RMI.org (Rocky Mountain Institute) is an organization about energy efficiency in design. They have five videos of lectures given at Stanford university. The speaker tells how energy efficient designs can actually be cheaper to build in some cases. Add that to the savings in energy costs, you have a very appealing situation.
Thursday, May 31, 2007
Sunday, May 27, 2007
The dude over at XKCD has made a web program that uses user input to find the best looking picutres on the web. It's called thefairest.info. The page of the 'Fairest'.
There are some really great photos there. None of them are mine.....
Tuesday, May 22, 2007
Last time I told you a way to make a HDR (or an image that looks like one) from a single JPEG.
Since then, I've made a few modifications to the process. This tutorial is for those who are very familiar with their image editor (I used the GIMP, but Photoshop works just as well).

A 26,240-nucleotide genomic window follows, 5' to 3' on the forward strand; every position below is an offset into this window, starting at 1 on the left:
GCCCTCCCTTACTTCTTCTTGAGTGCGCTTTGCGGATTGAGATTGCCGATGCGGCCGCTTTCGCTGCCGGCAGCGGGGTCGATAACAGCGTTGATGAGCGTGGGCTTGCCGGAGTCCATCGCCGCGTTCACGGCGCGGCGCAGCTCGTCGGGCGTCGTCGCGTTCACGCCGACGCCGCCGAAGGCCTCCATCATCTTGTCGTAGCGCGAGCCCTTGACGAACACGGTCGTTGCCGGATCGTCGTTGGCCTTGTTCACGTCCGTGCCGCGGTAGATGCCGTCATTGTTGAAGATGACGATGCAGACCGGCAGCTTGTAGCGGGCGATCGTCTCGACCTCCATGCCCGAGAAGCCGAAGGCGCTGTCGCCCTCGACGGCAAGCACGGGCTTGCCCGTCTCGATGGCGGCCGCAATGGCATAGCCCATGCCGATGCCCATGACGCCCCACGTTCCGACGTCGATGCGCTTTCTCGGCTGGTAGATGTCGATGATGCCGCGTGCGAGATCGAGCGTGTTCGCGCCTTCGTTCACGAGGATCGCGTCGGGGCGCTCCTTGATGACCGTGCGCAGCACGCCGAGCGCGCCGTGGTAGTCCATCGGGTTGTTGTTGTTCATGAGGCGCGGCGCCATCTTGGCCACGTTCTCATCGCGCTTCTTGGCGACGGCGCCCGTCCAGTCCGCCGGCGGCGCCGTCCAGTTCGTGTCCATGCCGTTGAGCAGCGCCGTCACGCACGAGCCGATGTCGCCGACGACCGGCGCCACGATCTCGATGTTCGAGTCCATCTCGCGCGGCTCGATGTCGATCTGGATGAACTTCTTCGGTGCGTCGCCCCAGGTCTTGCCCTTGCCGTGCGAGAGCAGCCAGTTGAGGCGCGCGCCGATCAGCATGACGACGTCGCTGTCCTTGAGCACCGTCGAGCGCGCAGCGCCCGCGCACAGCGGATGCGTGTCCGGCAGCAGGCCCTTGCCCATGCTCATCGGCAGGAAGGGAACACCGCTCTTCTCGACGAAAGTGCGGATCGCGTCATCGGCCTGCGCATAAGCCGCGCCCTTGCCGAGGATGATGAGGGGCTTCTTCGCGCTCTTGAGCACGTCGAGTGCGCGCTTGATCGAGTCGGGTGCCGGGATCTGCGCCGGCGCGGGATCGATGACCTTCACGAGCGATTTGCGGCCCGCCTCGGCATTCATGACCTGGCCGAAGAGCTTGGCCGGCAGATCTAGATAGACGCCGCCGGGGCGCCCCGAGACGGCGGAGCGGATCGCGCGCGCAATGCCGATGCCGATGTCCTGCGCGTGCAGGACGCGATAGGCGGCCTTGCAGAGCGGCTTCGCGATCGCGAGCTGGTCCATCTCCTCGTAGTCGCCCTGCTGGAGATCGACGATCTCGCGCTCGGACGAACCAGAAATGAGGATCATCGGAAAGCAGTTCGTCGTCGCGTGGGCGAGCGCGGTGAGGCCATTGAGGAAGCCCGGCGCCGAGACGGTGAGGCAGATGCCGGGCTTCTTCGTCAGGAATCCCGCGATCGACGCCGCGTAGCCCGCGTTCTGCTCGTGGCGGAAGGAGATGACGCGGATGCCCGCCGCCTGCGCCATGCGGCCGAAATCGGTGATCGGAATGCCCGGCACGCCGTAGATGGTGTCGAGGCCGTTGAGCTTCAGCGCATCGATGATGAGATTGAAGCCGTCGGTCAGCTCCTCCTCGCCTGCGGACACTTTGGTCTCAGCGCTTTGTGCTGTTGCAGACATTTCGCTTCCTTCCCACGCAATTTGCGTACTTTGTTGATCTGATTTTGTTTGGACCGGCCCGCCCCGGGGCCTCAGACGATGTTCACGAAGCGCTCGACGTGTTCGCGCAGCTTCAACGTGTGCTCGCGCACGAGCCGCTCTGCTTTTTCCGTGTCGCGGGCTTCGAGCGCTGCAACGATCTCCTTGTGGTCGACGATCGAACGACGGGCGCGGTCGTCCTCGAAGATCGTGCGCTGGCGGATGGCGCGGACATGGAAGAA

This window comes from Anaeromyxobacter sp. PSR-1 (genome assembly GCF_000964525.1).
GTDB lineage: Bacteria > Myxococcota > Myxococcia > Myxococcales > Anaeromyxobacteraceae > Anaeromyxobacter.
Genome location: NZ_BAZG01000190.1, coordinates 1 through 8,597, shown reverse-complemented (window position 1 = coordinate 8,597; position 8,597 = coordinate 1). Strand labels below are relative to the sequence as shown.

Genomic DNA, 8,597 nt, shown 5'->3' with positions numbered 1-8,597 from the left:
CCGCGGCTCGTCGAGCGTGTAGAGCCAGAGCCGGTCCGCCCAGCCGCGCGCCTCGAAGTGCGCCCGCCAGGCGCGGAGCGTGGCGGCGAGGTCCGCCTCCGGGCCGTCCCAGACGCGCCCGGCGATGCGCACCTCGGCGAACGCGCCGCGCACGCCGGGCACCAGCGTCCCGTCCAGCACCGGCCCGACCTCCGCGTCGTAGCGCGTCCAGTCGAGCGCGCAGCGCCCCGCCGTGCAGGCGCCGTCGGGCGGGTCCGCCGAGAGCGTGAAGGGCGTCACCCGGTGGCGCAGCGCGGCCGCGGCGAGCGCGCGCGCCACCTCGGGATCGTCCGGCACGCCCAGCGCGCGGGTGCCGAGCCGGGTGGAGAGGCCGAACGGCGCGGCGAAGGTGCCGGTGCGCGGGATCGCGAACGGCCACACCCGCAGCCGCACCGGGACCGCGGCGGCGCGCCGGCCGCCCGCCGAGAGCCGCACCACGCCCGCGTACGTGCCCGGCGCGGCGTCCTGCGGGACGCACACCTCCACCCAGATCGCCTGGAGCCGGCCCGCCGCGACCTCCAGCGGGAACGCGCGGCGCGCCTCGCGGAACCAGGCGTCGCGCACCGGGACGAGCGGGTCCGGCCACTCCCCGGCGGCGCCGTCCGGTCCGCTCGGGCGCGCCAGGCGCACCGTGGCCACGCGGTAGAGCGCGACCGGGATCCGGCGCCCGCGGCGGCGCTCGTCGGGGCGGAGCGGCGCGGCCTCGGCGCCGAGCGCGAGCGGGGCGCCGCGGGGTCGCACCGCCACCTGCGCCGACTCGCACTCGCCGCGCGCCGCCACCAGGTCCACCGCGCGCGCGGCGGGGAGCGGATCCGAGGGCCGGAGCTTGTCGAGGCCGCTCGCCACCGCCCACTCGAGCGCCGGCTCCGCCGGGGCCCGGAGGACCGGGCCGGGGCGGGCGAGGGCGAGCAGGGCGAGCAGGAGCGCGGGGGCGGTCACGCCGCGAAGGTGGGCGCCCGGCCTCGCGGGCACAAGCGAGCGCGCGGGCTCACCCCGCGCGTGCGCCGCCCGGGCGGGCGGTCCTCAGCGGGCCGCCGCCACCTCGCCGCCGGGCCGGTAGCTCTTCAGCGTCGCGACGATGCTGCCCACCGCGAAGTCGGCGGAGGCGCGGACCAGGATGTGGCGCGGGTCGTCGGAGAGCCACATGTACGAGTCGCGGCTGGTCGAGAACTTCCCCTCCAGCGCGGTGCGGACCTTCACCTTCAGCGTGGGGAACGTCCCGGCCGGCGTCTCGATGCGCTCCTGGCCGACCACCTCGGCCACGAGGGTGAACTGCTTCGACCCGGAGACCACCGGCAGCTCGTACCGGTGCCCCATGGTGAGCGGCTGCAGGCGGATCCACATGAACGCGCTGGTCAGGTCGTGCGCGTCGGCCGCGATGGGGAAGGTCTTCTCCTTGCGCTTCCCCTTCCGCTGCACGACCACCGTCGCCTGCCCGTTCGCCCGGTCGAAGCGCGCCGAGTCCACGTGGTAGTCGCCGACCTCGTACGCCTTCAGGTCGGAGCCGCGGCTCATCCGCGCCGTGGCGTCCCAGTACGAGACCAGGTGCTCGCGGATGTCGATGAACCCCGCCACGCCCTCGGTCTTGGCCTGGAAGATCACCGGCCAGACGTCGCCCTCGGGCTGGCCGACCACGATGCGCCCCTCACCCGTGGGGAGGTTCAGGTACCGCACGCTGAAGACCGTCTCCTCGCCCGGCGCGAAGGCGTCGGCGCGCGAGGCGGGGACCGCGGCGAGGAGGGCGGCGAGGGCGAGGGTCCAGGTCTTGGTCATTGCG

- Decompose HSV
- Duplicate value layer
- Invert new layer, then blur (5 to 20 px is good, depending on size of image)
- Set mode of new layer to soft light, then duplicate it.
- Merge down the first new layer, then the second (It gets messed up if you do it the other way around)
- You are now back down to the Value, Hue, and Saturation layers.
- Turn up the contrast of the value layer until it looks bad, then bring it back just until it looks OK.
- Re-compose the image. You're Done!
Monday, May 14, 2007
I just was over at digg and I saw these steps for making a fake HDR (Thanks, Elliuotatar).
By doing this, you can make an HDR from a single JPEG, instead of needing a bunch of files (the quality is not as good, though).
1. Duplicate image to a second layer.
2. Image->Adjustments->Desaturate second layer. (Make it black and white.)
3. Image->Adjustments->Invert second layer. (Make it a negative.)
4. Do a 64 pixel gaussian blur on the second layer. (Low pass filter. Prevents loss of high frequncy contrast on surfaces.) Edit: You can just use regular gaussian blur at about 5 to 15 pixels.
5. Set the second layer to soft light.
This works in Photoshop or The GIMP.
And there you have it. If you want to see some real HDR images, Stuck in Customs from flickr has over one thousand of them.